Added value of radiologist consultation to family practitioners in the outpatient setting

Radiology. 1995 Dec;197(3):759-62. doi: 10.1148/radiology.197.3.7480752.


Purpose: To measure the added value of a radiologist's consultation to the interpretation of radiographs previously read by a family practitioner.

Materials and methods: The authors reviewed 1,674 chest and extremity radiographs previously read by a family practitioner and consulting radiologist. The 196 radiographs in which there was a discrepancy between the family practitioner's and radiologist's report were evaluated by a radiologist and family physician not involved in and blinded to the original interpretations. The overall accuracy of the participants was determined and differences statistically quantified.

Results: The overall sensitivity of the radiologists was greater than that of the family practitioners (92% vs 86%); specificity was not significantly different. For extremity examinations, there were no significant differences in accuracy of the radiologists and family practitioners; the sensitivity of radiologists for chest studies was considerably greater (89% vs 80%). Radiologic consultation was of particular value in the detection of pneumonia and masses.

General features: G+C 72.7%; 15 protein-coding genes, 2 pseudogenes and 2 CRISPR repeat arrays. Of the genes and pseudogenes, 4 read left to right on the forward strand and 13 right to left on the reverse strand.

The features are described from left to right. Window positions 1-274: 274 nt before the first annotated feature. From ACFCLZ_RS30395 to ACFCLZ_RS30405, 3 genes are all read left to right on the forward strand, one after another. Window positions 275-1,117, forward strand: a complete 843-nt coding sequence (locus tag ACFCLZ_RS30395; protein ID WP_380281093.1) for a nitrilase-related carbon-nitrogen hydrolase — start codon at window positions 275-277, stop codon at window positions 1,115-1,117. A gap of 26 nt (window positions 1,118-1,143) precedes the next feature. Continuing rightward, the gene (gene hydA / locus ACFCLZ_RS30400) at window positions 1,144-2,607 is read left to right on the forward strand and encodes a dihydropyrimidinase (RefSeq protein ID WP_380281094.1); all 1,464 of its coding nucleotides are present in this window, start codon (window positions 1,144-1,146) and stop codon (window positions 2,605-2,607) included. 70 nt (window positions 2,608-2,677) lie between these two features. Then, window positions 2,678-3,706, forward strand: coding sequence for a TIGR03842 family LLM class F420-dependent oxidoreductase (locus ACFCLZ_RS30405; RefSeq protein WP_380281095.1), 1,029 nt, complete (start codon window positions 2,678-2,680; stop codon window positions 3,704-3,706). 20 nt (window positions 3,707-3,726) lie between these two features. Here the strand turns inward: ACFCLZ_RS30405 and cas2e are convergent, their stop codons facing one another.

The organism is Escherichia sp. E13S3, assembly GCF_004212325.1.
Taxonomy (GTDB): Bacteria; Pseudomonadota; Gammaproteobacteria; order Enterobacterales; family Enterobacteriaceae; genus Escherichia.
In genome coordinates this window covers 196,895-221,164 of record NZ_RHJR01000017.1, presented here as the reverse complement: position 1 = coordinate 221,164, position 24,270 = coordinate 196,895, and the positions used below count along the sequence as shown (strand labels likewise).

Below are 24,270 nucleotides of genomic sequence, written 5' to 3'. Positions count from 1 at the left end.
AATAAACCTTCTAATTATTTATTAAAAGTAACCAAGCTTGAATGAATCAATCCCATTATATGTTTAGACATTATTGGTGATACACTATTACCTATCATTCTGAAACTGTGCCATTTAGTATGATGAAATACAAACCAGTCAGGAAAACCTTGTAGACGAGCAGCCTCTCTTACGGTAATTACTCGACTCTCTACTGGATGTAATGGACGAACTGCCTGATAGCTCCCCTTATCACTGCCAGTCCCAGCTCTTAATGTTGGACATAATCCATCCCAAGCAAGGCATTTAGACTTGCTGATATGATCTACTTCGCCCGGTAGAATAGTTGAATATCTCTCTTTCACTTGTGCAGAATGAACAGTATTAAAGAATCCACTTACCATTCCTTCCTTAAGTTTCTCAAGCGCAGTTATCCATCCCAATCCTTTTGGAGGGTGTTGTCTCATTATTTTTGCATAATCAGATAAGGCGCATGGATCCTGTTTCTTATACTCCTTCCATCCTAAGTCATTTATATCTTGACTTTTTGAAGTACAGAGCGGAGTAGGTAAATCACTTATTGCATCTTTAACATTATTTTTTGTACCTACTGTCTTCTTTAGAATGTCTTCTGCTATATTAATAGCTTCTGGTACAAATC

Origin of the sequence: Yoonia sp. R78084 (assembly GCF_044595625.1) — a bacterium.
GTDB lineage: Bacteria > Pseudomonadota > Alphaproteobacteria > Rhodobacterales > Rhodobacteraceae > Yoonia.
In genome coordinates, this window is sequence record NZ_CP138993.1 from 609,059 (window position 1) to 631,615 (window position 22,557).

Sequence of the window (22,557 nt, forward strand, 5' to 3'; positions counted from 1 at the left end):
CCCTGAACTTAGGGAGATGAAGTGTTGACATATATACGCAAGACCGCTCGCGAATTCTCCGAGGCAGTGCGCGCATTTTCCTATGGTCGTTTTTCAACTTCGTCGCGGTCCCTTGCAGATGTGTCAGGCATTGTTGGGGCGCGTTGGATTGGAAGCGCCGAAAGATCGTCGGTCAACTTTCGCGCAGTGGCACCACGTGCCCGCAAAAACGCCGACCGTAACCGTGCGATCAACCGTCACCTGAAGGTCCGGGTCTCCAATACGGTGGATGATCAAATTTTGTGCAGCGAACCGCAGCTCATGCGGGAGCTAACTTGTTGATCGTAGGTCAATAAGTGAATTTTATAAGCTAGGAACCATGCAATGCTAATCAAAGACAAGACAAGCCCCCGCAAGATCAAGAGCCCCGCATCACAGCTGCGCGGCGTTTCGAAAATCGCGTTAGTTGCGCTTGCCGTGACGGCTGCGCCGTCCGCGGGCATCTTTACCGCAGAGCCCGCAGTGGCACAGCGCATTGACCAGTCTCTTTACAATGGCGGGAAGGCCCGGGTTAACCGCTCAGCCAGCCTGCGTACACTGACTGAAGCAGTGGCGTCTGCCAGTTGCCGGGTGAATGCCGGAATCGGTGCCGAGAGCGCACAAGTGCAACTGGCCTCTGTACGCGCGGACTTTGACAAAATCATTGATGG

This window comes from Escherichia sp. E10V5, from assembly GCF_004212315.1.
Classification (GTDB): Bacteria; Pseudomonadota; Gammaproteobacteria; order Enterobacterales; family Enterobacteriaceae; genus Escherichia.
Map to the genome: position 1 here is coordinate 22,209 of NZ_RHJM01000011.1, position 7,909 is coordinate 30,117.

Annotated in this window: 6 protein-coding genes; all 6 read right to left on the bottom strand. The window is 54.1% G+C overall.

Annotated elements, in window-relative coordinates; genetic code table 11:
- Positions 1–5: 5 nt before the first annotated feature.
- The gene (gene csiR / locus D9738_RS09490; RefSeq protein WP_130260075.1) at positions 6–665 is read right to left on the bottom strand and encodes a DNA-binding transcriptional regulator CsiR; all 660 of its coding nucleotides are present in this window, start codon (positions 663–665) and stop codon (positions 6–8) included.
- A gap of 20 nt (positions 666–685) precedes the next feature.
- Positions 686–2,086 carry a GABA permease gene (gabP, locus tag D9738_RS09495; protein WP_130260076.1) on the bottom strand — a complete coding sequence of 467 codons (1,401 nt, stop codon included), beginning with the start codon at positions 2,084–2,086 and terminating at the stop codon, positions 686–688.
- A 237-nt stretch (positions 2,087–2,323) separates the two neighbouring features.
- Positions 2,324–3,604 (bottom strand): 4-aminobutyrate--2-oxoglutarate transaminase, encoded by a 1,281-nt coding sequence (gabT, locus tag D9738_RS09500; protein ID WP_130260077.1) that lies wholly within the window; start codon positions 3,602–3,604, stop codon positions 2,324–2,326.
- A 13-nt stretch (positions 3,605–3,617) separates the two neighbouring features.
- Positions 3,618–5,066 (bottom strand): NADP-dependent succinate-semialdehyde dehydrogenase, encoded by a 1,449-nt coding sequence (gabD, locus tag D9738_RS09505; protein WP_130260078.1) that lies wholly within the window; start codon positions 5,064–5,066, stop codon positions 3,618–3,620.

Conclusion: At a family practice center, the radiologist's role for extremity radiographs might be limited to individual consultation, with review of all chest radiographs.

Publication types

  • Research Support, Non-U.S. Gov't

MeSH terms

  • Ambulatory Care*
  • Case-Control Studies
  • Clinical Competence / statistics & numerical data
  • Cross-Sectional Studies
  • Extremities / diagnostic imaging
  • Family Practice* / statistics & numerical data
  • Follow-Up Studies
  • Fractures, Bone / diagnostic imaging
  • Heart Failure / diagnostic imaging
  • Humans
  • Lung Diseases / diagnostic imaging
  • Pneumonia / diagnostic imaging
  • Radiography, Thoracic / statistics & numerical data
  • Radiology* / statistics & numerical data
  • Referral and Consultation*
  • Sensitivity and Specificity
  • Single-Blind Method